aefenglommung (aefenglommung) wrote,
aefenglommung
aefenglommung

Book review, Styrbiorn the Strong

I finished Styrbiorn the Strong tonight. It is a good story, well told. It is not gorgeous and highly wrought, like Eddison's other works -- The Worm Ouroboros or the Zimiamvian trilogy -- but it is solid and satisfying. I wonder why it was out of print for so long.

For when I first became aware of the book upon finishing The Worm, I began looking for it, but it was already long out of print. It is only now, forty-some years farther along, that somebody has finally reprinted it. Which amazes me, given the lust for fantasy and historical novels that has raged over the last generation of writing and reading. Styrbiorn is much better done that many a new-minted paperback which is quickly read and as quickly forgotten. Well, at least it is mine now.

Eddison wrote the story because there existed no complete tale of Styrbiorn's life and deeds in the extant saga literature, only echoes and references. Yet it is one of the great tales of the North. I met the story in Frans Gunnar Bengsston's novel of the Viking age, The Long Ships (which was made into a nice, though rather cheesy, adventure movie starring Richard Widmark in 1964). Styrbiorn is only a passing character in The Long Ships -- Orm and Toke meet him at the Danish King Harald's yule feast -- but he stands out, and his fate at the Battle of Fyrisvellir is like the passing of the old pagan age.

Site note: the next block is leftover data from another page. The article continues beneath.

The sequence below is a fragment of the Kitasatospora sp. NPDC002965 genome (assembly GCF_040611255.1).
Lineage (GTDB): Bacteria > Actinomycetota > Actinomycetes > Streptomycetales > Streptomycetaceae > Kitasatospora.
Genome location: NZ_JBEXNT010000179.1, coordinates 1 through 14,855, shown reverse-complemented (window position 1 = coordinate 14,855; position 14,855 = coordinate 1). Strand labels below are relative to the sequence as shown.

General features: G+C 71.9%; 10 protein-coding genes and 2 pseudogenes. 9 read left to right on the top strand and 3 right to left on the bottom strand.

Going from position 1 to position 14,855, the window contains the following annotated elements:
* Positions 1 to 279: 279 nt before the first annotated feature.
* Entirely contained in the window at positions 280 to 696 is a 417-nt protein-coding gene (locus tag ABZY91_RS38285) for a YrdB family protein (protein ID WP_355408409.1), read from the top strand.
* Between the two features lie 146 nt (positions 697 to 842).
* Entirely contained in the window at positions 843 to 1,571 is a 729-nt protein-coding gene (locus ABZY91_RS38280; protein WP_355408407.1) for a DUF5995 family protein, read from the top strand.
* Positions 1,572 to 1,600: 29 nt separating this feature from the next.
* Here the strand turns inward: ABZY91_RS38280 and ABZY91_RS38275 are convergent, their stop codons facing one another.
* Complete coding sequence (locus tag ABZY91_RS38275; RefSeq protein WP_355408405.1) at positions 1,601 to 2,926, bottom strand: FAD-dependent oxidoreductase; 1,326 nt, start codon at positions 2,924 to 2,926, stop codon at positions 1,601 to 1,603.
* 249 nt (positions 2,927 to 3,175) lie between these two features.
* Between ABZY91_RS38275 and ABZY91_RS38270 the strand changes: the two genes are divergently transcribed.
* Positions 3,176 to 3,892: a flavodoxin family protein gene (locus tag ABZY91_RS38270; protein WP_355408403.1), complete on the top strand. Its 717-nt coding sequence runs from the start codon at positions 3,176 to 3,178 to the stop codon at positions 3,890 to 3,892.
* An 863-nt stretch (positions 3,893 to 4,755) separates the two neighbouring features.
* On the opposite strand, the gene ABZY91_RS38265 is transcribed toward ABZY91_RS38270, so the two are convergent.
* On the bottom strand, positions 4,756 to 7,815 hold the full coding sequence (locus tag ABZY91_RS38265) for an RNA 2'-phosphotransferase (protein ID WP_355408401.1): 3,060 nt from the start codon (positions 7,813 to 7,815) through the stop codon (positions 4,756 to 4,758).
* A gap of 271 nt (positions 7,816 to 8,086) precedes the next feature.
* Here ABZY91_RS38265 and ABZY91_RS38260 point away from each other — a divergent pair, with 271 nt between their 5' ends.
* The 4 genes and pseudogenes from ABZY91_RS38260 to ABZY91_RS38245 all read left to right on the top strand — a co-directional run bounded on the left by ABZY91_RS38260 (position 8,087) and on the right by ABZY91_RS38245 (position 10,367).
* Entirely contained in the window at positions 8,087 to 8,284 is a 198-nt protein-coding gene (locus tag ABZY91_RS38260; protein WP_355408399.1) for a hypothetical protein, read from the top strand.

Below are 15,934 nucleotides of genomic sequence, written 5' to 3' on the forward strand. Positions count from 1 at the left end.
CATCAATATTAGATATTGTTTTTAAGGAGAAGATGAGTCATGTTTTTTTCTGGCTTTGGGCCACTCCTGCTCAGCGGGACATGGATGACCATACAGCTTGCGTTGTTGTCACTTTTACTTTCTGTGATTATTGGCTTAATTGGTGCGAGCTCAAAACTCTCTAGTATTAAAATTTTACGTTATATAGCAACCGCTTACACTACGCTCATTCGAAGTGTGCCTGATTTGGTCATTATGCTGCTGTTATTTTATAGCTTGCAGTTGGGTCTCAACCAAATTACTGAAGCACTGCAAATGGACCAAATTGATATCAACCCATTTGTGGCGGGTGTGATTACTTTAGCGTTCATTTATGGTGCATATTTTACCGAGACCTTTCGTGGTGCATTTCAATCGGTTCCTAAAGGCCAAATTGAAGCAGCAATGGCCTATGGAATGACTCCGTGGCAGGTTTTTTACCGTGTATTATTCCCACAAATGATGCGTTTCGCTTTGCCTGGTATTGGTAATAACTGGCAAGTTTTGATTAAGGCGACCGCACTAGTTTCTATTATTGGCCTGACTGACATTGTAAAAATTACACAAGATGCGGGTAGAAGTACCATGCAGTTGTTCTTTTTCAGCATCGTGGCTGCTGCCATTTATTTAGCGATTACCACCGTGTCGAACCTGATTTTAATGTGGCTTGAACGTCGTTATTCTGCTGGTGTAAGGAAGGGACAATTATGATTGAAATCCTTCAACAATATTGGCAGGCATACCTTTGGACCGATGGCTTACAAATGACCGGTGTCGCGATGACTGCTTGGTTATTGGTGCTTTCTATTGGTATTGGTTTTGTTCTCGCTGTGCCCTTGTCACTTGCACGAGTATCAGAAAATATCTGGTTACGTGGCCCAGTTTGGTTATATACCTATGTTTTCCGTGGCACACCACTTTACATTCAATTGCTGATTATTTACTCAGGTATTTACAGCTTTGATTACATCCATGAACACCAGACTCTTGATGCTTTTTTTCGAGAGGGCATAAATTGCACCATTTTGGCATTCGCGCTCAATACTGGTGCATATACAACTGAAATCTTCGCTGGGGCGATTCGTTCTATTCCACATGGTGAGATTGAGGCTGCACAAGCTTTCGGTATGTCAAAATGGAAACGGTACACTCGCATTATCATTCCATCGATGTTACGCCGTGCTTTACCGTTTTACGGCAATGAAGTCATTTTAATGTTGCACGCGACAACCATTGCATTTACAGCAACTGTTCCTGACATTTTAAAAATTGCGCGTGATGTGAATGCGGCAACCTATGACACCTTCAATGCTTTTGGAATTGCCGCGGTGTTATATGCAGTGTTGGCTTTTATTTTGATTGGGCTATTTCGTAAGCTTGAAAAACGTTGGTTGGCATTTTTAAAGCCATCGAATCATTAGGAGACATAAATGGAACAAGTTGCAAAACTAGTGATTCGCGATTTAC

E.R. Eddison declines to show Styrbiorn's death; instead, he shows his uncle, King Eric, returning to Upsala victorious but bereft -- and Odin receiving the slain in Valhalla. So, we know he is dead, but we only remember him living and fighting. And though he is not what we would call a nice man, we admire him like a force of nature.
Subscribe

  • Point of view in LOTR

    One of the achievements of The Lord of the Rings is its complicated narrative architecture. Stories are interlaced and we follow, now this sub-plot,…

  • Arthur contra mundum

    The consensus opinion among Tolkien critics -- including those who greatly admire his work -- is that The Lord of the Rings is slow to get going,…

  • Not all ancient institutions are good

    The institutions of the Roman Republic have cast a long shadow over western government. Even our Founders paid close attention to the Roman model,…

  • Post a new comment

    Error

    default userpic

    Your reply will be screened

    Your IP address will be recorded 

    When you submit the form an invisible reCAPTCHA check will be performed.
    You must follow the Privacy Policy and Google Terms of use.
  • 0 comments